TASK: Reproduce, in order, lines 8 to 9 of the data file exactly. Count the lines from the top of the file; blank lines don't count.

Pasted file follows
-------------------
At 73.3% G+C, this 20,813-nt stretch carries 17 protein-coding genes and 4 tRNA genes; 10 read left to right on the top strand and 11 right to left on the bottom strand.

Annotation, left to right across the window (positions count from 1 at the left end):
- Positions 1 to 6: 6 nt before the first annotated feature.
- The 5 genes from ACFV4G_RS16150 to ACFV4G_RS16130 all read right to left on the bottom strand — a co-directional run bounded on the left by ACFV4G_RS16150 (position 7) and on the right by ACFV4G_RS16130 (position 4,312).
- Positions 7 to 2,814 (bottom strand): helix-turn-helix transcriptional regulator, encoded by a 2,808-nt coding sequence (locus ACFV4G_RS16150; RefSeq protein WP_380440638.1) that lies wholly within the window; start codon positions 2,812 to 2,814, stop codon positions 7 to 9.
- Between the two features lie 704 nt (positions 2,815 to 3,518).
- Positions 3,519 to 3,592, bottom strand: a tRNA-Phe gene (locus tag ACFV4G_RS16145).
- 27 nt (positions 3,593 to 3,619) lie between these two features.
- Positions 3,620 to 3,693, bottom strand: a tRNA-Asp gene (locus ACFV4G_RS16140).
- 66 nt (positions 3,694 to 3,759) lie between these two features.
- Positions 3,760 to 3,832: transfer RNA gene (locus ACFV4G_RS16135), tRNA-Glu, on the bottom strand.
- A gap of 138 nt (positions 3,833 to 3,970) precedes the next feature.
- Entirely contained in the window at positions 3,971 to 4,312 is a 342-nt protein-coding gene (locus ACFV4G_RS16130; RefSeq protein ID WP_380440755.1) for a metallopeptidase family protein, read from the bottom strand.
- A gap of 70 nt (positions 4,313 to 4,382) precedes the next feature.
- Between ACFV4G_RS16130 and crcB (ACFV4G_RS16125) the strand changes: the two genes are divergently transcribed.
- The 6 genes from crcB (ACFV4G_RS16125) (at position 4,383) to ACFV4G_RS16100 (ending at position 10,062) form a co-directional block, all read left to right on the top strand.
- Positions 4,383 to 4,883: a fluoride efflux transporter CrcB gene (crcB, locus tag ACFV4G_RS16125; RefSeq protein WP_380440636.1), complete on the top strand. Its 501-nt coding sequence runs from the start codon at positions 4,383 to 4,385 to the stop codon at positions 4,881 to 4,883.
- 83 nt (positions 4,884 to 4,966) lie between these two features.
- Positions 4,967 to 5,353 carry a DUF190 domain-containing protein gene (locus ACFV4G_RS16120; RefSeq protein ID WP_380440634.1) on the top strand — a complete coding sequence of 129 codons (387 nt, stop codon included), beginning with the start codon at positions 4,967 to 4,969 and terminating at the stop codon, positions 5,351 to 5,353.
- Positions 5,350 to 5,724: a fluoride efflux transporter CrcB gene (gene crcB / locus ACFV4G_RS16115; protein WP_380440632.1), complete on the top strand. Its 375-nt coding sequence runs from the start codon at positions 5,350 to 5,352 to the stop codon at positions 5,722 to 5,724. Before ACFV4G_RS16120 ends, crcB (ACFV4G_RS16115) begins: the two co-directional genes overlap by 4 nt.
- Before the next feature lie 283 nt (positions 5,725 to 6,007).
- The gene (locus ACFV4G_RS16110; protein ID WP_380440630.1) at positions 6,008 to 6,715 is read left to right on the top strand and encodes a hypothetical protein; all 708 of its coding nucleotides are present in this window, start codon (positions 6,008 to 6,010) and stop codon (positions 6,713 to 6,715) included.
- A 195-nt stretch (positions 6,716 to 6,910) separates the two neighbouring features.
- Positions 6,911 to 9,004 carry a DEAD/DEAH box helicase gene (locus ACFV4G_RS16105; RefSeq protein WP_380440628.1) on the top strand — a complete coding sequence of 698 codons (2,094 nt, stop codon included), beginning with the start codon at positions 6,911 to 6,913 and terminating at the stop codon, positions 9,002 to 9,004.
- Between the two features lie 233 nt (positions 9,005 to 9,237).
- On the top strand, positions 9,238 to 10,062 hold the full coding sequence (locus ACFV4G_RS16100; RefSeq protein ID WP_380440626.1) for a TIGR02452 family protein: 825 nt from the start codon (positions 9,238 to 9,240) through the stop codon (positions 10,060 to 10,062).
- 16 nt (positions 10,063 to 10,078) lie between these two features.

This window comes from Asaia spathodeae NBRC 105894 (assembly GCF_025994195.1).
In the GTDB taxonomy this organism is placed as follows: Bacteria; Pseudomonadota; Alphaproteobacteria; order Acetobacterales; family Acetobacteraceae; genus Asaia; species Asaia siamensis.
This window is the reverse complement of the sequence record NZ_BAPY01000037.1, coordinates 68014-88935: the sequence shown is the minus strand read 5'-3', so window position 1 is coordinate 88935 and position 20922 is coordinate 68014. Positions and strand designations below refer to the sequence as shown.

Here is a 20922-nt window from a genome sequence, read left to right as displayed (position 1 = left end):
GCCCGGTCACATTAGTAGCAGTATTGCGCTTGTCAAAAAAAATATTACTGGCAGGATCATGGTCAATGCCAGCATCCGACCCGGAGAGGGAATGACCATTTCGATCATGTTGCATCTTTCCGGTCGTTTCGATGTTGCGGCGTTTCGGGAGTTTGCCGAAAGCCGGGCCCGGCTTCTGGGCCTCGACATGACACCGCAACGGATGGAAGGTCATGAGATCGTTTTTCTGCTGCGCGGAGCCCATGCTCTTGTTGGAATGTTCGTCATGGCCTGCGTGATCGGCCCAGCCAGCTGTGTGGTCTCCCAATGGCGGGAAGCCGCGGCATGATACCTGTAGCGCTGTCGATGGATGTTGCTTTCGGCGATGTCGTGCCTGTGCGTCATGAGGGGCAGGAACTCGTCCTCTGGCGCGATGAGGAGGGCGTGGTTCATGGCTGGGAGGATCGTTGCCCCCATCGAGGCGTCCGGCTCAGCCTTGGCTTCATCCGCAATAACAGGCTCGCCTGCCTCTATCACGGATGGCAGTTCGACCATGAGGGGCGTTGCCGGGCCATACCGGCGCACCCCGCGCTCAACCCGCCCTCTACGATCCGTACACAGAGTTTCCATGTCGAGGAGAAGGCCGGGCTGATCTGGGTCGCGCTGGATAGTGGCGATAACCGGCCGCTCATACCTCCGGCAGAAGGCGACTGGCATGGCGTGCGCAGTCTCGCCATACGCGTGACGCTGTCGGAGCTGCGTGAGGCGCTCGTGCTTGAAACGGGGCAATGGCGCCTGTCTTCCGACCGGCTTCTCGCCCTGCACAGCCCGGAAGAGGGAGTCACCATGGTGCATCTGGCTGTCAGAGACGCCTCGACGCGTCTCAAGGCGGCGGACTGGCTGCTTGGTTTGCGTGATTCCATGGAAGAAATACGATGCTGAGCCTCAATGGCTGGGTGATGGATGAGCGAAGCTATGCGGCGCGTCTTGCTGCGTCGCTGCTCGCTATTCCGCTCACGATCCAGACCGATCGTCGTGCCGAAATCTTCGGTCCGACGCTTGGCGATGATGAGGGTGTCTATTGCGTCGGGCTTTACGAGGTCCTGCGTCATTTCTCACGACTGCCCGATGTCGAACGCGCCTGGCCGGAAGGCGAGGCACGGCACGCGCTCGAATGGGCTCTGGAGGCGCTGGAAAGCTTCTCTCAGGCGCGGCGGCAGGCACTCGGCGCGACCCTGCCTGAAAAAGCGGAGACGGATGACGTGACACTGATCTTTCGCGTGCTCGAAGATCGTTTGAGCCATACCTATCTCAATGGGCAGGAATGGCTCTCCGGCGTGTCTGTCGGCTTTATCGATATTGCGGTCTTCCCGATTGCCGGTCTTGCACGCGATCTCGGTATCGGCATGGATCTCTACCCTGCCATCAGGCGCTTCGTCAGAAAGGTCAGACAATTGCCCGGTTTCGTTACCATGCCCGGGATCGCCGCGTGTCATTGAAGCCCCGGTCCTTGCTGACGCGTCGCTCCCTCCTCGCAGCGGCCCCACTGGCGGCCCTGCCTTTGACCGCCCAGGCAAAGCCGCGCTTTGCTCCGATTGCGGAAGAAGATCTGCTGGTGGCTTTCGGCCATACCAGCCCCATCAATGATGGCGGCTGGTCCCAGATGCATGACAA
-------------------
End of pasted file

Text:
- 27 nt (positions 3,593 to 3,619) lie between these two features.
- Positions 3,620 to 3,693, bottom strand: a tRNA-Asp gene (locus ACFV4G_RS16140).